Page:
“It was a nightmare,” said Matt Joyce, a former outfielder who hit .242 in a 14-year career through 2021. “It drove me nuts. The argument for me was, if he hits right-handers equally, OK. But you were basically killing left-handed hitters, which obviously wasn’t right. Now they are definitely being rewarded for a good contact, because there are a lot more holes.”

Joyce is now a broadcast analyst for the Tampa Bay Rays, who have thrived on the bases. Rays have stolen 53 bases through Monday, tied with Pittsburgh Pirates for most in MLB

Tellingly, the five teams with the lowest salaries this season — Oakland, Baltimore, Pittsburgh, Tampa Bay and Cleveland — are also the five teams with the most steals. Cheaper players tend to be younger and younger players tend to be faster. With a higher chance of success in base theft attempts, low-wage teams have another weapon.

“Tarrik Brock looks after our run on base, and he started texting me as soon as we thought these rules would go into effect,” said Pirates manager Derek Shelton, referring to the team’s first base coach. “He was playing for your personal, because we have young, athletic players who have played within these rules a little bit, so they knew what was going on with them. The message from the beginning of spring training was: We will run the bases aggressively.

The Pirates struggled in May but were still tied with Milwaukee atop the National League Central through Monday. The Rays, meanwhile, were the best team in the majors, even though they lost two of their starting pitchers, lefty Jeffrey Springs and righty Drew Rasmussen, to arm injuries.

The question remains whether the faster pace is affecting player health.

Speaking broadly of the camp clock — and prior to Rasmussen’s injury — Rays pitching coach Kyle Snyder said the accelerated pace clashed with the modern approach to pitching.

“It’s power-lifting every 15 seconds,” Snyder said. “It’s all they have. No one is out there holding anything back in 2023. There’s a lot more power and less artistry than before, and now they have less time to catch up in between.

Pitchers can reset the clock by disengaging from the rubber twice per plate appearance, even if only with one runner on base. They have a few other tricks to gain a few seconds here and there, but nothing to markedly change their mental or physical pace.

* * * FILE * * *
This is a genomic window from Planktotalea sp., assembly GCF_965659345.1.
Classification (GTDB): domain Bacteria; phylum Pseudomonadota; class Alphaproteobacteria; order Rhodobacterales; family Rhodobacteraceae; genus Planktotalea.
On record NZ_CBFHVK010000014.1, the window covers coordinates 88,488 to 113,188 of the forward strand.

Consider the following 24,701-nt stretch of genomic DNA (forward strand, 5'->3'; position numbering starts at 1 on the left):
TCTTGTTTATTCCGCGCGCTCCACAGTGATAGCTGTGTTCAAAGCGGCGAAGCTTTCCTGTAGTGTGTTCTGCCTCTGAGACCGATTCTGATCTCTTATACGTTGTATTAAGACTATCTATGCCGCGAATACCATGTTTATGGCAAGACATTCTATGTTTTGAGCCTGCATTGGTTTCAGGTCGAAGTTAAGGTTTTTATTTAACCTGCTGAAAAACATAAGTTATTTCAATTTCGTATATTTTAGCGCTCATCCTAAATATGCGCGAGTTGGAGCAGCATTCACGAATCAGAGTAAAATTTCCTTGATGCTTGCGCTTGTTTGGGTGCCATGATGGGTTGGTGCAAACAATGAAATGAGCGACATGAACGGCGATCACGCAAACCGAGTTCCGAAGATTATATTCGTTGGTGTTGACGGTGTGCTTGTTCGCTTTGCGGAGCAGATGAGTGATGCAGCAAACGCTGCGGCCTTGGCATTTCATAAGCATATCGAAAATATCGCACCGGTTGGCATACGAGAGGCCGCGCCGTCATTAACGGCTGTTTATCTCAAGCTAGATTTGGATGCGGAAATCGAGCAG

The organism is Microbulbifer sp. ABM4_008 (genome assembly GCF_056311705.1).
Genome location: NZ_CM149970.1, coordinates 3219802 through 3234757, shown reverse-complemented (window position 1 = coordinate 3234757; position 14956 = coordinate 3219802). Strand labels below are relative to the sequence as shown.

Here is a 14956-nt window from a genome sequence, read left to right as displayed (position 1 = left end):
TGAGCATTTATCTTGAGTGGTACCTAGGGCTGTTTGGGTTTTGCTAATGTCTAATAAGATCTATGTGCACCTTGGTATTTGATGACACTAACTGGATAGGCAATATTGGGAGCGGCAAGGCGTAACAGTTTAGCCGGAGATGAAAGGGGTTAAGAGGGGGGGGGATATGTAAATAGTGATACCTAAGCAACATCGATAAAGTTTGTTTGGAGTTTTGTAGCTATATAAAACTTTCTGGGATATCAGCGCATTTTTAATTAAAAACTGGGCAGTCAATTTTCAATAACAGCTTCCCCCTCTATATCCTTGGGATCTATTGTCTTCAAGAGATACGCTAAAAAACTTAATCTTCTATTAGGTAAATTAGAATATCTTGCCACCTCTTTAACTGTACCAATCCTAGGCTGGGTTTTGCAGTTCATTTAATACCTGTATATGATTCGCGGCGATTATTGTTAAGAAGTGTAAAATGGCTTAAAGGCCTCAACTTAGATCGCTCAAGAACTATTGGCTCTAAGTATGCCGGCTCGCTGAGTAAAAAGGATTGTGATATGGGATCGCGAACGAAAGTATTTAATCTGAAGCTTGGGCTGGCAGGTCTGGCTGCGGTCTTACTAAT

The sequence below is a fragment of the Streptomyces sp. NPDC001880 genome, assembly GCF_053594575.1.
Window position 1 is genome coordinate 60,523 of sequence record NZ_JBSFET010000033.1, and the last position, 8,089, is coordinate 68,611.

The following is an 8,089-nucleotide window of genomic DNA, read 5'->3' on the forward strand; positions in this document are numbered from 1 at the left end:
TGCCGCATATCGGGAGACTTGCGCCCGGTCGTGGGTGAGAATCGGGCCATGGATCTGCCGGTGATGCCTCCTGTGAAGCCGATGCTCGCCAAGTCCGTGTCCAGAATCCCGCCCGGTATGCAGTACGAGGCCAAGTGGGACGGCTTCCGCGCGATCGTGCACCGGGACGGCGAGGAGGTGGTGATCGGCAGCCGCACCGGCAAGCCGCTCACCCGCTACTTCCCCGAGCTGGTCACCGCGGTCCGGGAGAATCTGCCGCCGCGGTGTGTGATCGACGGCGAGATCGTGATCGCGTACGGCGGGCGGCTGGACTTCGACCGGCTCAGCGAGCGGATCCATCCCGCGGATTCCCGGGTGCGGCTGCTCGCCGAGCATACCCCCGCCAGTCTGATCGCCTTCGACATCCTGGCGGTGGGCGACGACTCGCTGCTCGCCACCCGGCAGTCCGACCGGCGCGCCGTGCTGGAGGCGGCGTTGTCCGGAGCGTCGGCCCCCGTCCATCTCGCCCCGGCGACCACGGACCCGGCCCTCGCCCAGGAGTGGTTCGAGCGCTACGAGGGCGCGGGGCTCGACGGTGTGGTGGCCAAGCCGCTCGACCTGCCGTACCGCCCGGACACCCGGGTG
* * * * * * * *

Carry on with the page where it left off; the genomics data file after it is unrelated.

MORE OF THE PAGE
“It’s important to slow down your game when you’re in trouble and you don’t really have that opportunity,” said Boston reliever Richard Bleier. “You can only throw so many balls into the dugout before they just say no.”

Chicago White Sox reliever Joe Kelly, a former starter, predicted in spring training that starters’ injuries would “skyrocket” because their muscles need more time to recover between pitches than the clock does. allow. It hasn’t quite happened, but that could be a matter of perspective.

Since spring training through day 55 of the regular season (Monday), pitchers have been placed on the injured list 232 times, up from 204 last year. Additionally, spring training was shorter in 2022 due to the lockout: From day 2 of this regular season to day 55, IL pitcher placings decreased slightly, to 109 from 111.

“The best predictor of injury is the prior injury, and today we have more pitchers on our rosters who have significant injury histories than we’ve ever had in baseball history, so there’s sort of a snowball effect,” he said. sword.

He added, “But the throwing style that has emerged over the last couple of decades that is maximum effort, high velocity, high spin is also related to injury. And so combine that together, we’re definitely experiencing long-term uptick. I don’t think there is strong evidence to support a material change this year compared to the last two years.”

It will take years to assess the true impact of the new rules. With power pitching becoming more difficult to execute, will finesse pitching become more popular? With less time on the pitch, will positional players feel stronger as the season progresses? With a more attractive product, will participation, up 6% from the same point last year, continue to increase?

We already know this: a lot of downtime has passed and no one wants it back. Remove weeds from the garden and good things will have more room to flourish.

“Aside from the pacing, the product is just cleaner,” said Howie Rose, the Mets’ radio voice. “The boys are still hitting too much, the pitchers are still walking too much, the boys are still trying to get the ball out of the park. But since the ball is always thrown, whether it’s in play or not, it only heightens your senses. And for me, this is a very welcome thing.